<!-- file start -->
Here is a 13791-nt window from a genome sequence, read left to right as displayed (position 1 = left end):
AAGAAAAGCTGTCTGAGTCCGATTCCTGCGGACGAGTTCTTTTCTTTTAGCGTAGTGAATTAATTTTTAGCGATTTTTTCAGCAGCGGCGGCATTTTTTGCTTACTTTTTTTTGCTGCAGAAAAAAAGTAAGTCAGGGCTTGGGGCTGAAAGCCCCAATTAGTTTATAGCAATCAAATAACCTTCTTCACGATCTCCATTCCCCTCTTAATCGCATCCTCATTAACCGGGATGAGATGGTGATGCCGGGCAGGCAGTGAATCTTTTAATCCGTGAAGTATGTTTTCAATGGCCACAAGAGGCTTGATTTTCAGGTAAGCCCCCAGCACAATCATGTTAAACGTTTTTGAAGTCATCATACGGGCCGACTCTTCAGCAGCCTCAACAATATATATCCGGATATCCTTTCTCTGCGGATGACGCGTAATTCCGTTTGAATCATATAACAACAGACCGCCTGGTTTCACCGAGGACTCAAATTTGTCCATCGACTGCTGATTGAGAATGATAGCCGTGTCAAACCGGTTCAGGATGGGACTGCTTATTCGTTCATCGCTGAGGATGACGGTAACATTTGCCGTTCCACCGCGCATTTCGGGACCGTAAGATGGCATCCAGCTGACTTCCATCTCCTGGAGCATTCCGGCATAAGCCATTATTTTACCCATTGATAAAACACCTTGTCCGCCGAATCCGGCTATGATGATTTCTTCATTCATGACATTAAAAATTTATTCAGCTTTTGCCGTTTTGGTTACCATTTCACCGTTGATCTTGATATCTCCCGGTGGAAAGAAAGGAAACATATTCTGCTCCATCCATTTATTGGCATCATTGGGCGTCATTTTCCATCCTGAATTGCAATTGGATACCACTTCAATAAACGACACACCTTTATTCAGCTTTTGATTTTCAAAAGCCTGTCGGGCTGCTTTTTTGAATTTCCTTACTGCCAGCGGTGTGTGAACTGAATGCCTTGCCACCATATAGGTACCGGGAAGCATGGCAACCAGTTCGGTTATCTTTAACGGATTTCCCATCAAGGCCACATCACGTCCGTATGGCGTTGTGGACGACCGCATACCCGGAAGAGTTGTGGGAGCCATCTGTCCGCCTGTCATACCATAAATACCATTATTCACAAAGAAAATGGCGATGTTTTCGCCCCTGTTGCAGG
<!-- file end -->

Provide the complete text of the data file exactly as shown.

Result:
Here is a 13791-nt window from a genome sequence, read left to right as displayed (position 1 = left end):
AAGAAAAGCTGTCTGAGTCCGATTCCTGCGGACGAGTTCTTTTCTTTTAGCGTAGTGAATTAATTTTTAGCGATTTTTTCAGCAGCGGCGGCATTTTTTGCTTACTTTTTTTTGCTGCAGAAAAAAAGTAAGTCAGGGCTTGGGGCTGAAAGCCCCAATTAGTTTATAGCAATCAAATAACCTTCTTCACGATCTCCATTCCCCTCTTAATCGCATCCTCATTAACCGGGATGAGATGGTGATGCCGGGCAGGCAGTGAATCTTTTAATCCGTGAAGTATGTTTTCAATGGCCACAAGAGGCTTGATTTTCAGGTAAGCCCCCAGCACAATCATGTTAAACGTTTTTGAAGTCATCATACGGGCCGACTCTTCAGCAGCCTCAACAATATATATCCGGATATCCTTTCTCTGCGGATGACGCGTAATTCCGTTTGAATCATATAACAACAGACCGCCTGGTTTCACCGAGGACTCAAATTTGTCCATCGACTGCTGATTGAGAATGATAGCCGTGTCAAACCGGTTCAGGATGGGACTGCTTATTCGTTCATCGCTGAGGATGACGGTAACATTTGCCGTTCCACCGCGCATTTCGGGACCGTAAGATGGCATCCAGCTGACTTCCATCTCCTGGAGCATTCCGGCATAAGCCATTATTTTACCCATTGATAAAACACCTTGTCCGCCGAATCCGGCTATGATGATTTCTTCATTCATGACATTAAAAATTTATTCAGCTTTTGCCGTTTTGGTTACCATTTCACCGTTGATCTTGATATCTCCCGGTGGAAAGAAAGGAAACATATTCTGCTCCATCCATTTATTGGCATCATTGGGCGTCATTTTCCATCCTGAATTGCAATTGGATACCACTTCAATAAACGACACACCTTTATTCAGCTTTTGATTTTCAAAAGCCTGTCGGGCTGCTTTTTTGAATTTCCTTACTGCCAGCGGTGTGTGAACTGAATGCCTTGCCACCATATAGGTACCGGGAAGCATGGCAACCAGTTCGGTTATCTTTAACGGATTTCCCATCAAGGCCACATCACGTCCGTATGGCGTTGTGGACGACCGCATACCCGGAAGAGTTGTGGGAGCCATCTGTCCGCCTGTCATACCATAAATACCATTATTCACAAAGAAAATGGCGATGTTTTCGCCCCTGTTGCAGG